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Oxford Transplant: A Second Act in a Most Improbable Place

I do not recall my first visit to the University of Mississippi. It is an event that has been lost in a lifetime of experiences. My return to Ole Miss, I can recall with great clarity. This trip occurred just two short years ago, as I prepared to move my daughter into her freshman dorm at Ole Miss.

I recall saying to her as the town of Oxford rose up beyond the hill driving west to east on Highway 6 – “do you feel the magic in the air.” This feeling, more temporal than ethereal became downright palpable as I took my first steps onto the campus in more than five decades.

And for the first time in a very long time, my eyes opened to a world of possibilities in a most unlikely of places – Mississippi. Having lived the last 43 years in Southern California, going to college, starting a career and raising a family, I had finally walked clear of the “wilderness.” With that return visit, I began a journey that was to change my life.

Back in California, I set out to create a plan that would bring me to Oxford. My wife of 30 years, Ellen, was up for the adventure. Her only condition – she wanted to maintain a foothold in the Golden State – a place near the water to escape the heat and humidity of the Mississippi summers. I readily agreed. My youngest daughter was flummoxed. Having grown up in California, her blood courses with all that comprises the state. She wished me well but insisted she will always be a Californian. Give her time, I thought. My son met my pronouncement with encouragement and support. My oldest daughter, a freshman here at Ole Miss understood my motivation perhaps better than most.

Having revealed my plans to my family, I then started sharing my idea with my colleagues. Moving to Oxford, MS, I would maintain my day job as a public relations executive and then pursue a passion I had held for some time – to teach at a university. This was met with a healthy dose of skepticism. Undaunted, I continued to move forward, my big break coming the morning of the Ole Miss/Alabama game in October of 2014. My family and I were tailgating at the Meek School of Journalism and New Media tent on the Grove, guests of Dean Norton. There, I had the opportunity to ask Professor Fiene how he had made his way to Ole Miss. His story was compelling. I queried – how would I go about finding a teaching job at the University. His response – “When would you like to start.”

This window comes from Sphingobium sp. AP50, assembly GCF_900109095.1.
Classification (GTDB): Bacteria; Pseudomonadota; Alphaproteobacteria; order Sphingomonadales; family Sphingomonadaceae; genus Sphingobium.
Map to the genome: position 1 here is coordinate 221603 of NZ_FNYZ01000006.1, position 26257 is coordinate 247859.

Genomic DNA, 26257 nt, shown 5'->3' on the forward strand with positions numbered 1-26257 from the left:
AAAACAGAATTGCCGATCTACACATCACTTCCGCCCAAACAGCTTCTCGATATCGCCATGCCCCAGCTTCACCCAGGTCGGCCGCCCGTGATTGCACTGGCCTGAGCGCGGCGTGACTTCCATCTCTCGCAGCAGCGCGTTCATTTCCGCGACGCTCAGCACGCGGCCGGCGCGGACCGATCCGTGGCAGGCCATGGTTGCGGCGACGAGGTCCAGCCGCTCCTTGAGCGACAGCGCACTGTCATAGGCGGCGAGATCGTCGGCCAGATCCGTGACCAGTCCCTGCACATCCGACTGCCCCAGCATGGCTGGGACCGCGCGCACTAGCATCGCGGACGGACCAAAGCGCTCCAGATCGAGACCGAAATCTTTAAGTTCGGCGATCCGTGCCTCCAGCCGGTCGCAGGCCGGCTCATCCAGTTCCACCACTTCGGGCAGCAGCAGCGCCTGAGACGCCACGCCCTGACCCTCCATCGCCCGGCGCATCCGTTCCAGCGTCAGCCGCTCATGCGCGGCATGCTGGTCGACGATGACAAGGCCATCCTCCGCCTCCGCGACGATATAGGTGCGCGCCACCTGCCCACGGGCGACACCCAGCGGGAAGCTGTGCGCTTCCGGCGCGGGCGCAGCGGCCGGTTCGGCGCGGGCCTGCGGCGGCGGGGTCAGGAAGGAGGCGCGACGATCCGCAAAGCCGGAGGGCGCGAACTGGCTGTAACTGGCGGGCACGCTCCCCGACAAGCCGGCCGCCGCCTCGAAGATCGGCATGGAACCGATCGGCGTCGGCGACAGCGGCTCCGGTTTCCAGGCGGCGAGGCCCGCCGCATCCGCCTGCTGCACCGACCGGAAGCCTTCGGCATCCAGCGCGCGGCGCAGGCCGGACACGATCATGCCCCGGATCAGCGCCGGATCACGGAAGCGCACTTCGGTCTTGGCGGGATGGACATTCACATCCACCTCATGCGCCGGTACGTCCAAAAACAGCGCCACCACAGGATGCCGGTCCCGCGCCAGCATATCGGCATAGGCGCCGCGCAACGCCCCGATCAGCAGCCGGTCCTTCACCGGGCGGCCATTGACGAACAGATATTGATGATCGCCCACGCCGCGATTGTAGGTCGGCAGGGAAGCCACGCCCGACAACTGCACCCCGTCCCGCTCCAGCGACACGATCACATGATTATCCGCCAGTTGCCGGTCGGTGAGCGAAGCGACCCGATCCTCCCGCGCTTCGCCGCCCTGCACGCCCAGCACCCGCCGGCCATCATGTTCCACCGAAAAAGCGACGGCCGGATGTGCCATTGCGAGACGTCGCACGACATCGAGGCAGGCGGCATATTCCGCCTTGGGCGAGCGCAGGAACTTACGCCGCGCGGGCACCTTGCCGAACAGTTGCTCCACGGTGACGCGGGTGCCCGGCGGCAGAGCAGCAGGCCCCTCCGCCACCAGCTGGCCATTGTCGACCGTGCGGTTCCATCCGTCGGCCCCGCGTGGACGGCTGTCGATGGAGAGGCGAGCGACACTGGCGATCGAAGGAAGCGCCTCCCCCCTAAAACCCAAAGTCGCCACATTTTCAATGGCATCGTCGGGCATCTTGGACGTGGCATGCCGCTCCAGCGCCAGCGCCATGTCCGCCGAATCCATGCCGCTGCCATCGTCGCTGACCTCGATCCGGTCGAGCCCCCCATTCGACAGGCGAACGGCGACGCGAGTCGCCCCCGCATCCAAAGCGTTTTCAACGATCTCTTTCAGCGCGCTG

Totally unprepared for that offer, I mumbled something about getting back to him, and we left it at that. But a switch had been flipped. And within the next 15 months, I would secure an adjunct instructor position teaching a graduate class in the Meek School, buy a new home in Oxford and become a resident of the great state of Mississippi. Now two years later, California recedes quickly in my minds eye rear-view mirror replaced by new relationships and experiences that I make here daily. Going forward, my life is here and now I see all of the glorious and exciting possibilities that are Mississippi.

My students make fun of me because they do not see what I so clearly see — a great state that has provided 200 years of service to this nation – producing a rich and full heritage of cultural achievements that shape not just the South but that also that inform a nation. But it is not the past that so excites me about my new home. It is the hope and promise of what we Mississippians can become as we begin our journey for the next 200 years. I am downright evangelical about Mississippi – unabashedly unapologetic about all that is Mississippi. No, I am not blinded to our past – but we live in the present and oh what an opportunity lays before us – to create a new future that becomes the envy of the country. I am so proud to call Mississippi my home and to serve this University and this community in any way I can.

Mark BursonMark Burson is a public relations professional, adjunct instructor with the Graduate School of Journalism at the University of Mississippi and an avid cyclist. He may be reached at mmburson99@gmail.com.


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